Models like this don’t have a good way to handle charitable giving. They have an even harder time with major philanthropic organizations. What is Bill Gates buying with the Bill & Melinda Gates Foundation? Yet surely if homo economicus exists, Bill Gates is the type specimen.

Now, obviously I’m setting up a straw man here. Nobody really thinks that money is everything. But it’s awfully easy to make a mental slip into thinking that the simplifying assumption is the reality. A signal for this is the number of articles I see about “why do people give to charity”—as though it were some sort of weird decisions that needed to be explained (there was just such an article in last Sunday’s New York Times Magazine). Medieval Europeans would have needed no explanation. The fact that we need an explanation today is a crack in our conventional view of people–a place where the mirror we use to see the world in ourselves has broken.

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Compiler Warnings

There is an ongoing issue within gcc as to where warnings should be issued. The question is whether warnings should be issued only by the frontend, or whether it is also OK for the optimizers to issue them.

The advantage of issuing warnings in the frontend are that warnings are independent of optimization level. Also, the warnings are issued much closer to the user’s code, which means that it is easier for the user to understand what they mean, and it is easier to give very good location information.

The advantage of issuing warnings from the optimizers is that some warnings require the data structures built by the optimizers. A good example in gcc is the new strict aliasing warning. This warns about code which may violate the type aliasing restrictions in the language standard. Detecting this requires tracking how pointers are used in the program.

Some other warnings that gcc emits after the frontend are:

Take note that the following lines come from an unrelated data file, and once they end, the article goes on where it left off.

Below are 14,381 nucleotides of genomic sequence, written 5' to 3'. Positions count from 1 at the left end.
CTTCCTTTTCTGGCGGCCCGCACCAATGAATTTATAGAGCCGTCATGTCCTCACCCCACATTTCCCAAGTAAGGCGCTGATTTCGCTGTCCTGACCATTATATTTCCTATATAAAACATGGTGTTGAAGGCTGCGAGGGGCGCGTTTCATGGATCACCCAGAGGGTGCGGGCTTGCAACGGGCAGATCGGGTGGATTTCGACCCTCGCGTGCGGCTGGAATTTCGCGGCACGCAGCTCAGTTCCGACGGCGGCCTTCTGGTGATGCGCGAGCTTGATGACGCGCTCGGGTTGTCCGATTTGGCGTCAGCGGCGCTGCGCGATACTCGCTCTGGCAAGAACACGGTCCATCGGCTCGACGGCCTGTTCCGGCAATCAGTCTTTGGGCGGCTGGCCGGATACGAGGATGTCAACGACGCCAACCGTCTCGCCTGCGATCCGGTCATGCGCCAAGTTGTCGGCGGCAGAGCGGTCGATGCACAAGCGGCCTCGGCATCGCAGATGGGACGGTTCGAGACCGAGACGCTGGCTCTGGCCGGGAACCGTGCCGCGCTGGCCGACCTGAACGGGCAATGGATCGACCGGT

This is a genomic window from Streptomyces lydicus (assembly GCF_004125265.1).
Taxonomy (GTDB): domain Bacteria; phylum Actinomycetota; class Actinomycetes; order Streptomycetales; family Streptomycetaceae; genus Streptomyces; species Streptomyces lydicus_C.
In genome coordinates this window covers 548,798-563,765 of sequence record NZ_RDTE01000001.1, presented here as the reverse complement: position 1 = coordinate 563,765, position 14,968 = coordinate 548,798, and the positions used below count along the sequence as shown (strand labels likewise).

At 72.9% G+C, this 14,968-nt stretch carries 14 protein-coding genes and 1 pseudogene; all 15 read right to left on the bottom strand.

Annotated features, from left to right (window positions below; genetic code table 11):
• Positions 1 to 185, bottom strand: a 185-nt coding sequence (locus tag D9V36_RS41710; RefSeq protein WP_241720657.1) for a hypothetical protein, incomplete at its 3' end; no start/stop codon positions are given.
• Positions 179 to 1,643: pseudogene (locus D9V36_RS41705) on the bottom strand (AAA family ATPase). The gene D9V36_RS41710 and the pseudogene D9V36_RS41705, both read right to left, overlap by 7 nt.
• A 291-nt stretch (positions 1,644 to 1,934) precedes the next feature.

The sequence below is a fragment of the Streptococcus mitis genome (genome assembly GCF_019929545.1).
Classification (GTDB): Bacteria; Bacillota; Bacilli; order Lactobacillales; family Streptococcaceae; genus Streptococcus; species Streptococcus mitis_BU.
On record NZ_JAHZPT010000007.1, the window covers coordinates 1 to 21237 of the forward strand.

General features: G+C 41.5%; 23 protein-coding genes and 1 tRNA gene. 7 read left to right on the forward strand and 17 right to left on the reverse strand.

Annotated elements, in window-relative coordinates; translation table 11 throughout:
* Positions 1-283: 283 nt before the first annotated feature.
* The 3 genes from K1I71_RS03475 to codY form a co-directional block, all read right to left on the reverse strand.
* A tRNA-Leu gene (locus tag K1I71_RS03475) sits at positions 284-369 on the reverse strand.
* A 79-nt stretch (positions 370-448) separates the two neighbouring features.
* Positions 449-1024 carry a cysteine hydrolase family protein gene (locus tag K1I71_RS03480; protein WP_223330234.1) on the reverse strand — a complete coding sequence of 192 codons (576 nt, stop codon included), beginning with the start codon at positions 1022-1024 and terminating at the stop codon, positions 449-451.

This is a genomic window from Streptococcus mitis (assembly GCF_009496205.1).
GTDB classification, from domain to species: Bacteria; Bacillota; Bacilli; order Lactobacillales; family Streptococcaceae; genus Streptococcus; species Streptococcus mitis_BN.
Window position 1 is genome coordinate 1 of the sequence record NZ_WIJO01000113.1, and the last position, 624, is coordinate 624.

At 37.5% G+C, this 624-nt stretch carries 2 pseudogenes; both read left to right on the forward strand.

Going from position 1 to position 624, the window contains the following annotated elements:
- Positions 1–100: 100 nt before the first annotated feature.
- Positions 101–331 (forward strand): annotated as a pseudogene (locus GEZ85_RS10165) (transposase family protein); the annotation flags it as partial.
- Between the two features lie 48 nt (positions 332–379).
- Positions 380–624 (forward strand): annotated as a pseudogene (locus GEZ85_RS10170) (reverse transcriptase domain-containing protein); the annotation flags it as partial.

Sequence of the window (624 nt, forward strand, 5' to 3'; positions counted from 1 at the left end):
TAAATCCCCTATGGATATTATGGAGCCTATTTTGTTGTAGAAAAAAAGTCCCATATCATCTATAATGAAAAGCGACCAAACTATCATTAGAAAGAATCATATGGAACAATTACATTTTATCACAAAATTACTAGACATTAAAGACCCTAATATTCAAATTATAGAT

• Warnings about large stack frames.
  • Warnings about optimizations which rely on undefined signed overflow.
  • Warnings about variables which may be changed by setjmp.
  • Some warnings about comparisons which are always true or false.
  • Warnings about unsafe loop optimizations.
  • Warnings about unused values.
  • Warnings about unreachable code.
  • Warnings about uninitialized variables.

The last two in this list are particularly troublesome. They are simple warnings, but whether they are issued changes based on the optimization level and changes from one compiler release to another. This is confusing and frustrating for users: a new compiler release can mean a new set of warnings.

On the other hand, the optimizers can do a better job. For example, the uninitialized variable warning can warn about uninitialized fields in a structure. It can also warn about variables which are passed to an inlined function by address, but are never initialized by that function. It would be possible to do these in the frontend, but harder.

The right choice may be to separate the warnings: do some basic checking in the frontend, and use different options for the warnings issued by the optimizers.